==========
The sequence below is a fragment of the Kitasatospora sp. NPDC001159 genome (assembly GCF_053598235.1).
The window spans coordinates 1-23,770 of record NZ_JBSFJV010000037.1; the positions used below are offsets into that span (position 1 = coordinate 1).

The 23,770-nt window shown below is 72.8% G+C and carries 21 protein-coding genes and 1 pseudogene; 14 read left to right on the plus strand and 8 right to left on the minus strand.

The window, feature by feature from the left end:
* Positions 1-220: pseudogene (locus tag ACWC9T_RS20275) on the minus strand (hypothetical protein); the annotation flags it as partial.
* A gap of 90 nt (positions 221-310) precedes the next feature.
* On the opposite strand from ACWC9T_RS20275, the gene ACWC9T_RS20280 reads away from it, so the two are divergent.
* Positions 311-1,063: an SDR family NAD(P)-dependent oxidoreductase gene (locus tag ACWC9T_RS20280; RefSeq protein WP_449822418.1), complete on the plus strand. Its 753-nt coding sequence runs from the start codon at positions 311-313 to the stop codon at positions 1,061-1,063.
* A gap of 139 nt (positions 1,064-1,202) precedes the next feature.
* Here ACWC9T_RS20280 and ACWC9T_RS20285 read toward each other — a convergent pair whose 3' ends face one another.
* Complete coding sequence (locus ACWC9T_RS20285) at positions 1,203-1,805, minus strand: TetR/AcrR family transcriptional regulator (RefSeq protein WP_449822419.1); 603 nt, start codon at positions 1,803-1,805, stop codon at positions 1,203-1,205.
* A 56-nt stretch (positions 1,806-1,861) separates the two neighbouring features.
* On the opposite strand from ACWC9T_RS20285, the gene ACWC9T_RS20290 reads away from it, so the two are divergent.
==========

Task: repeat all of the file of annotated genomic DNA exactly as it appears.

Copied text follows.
The sequence below is a fragment of the Kitasatospora sp. NPDC001159 genome (assembly GCF_053598235.1).
The window spans coordinates 1-23,770 of record NZ_JBSFJV010000037.1; the positions used below are offsets into that span (position 1 = coordinate 1).

The 23,770-nt window shown below is 72.8% G+C and carries 21 protein-coding genes and 1 pseudogene; 14 read left to right on the plus strand and 8 right to left on the minus strand.

The window, feature by feature from the left end:
* Positions 1-220: pseudogene (locus tag ACWC9T_RS20275) on the minus strand (hypothetical protein); the annotation flags it as partial.
* A gap of 90 nt (positions 221-310) precedes the next feature.
* On the opposite strand from ACWC9T_RS20275, the gene ACWC9T_RS20280 reads away from it, so the two are divergent.
* Positions 311-1,063: an SDR family NAD(P)-dependent oxidoreductase gene (locus tag ACWC9T_RS20280; RefSeq protein WP_449822418.1), complete on the plus strand. Its 753-nt coding sequence runs from the start codon at positions 311-313 to the stop codon at positions 1,061-1,063.
* A gap of 139 nt (positions 1,064-1,202) precedes the next feature.
* Here ACWC9T_RS20280 and ACWC9T_RS20285 read toward each other — a convergent pair whose 3' ends face one another.
* Complete coding sequence (locus ACWC9T_RS20285) at positions 1,203-1,805, minus strand: TetR/AcrR family transcriptional regulator (RefSeq protein WP_449822419.1); 603 nt, start codon at positions 1,803-1,805, stop codon at positions 1,203-1,205.
* A 56-nt stretch (positions 1,806-1,861) separates the two neighbouring features.
* On the opposite strand from ACWC9T_RS20285, the gene ACWC9T_RS20290 reads away from it, so the two are divergent.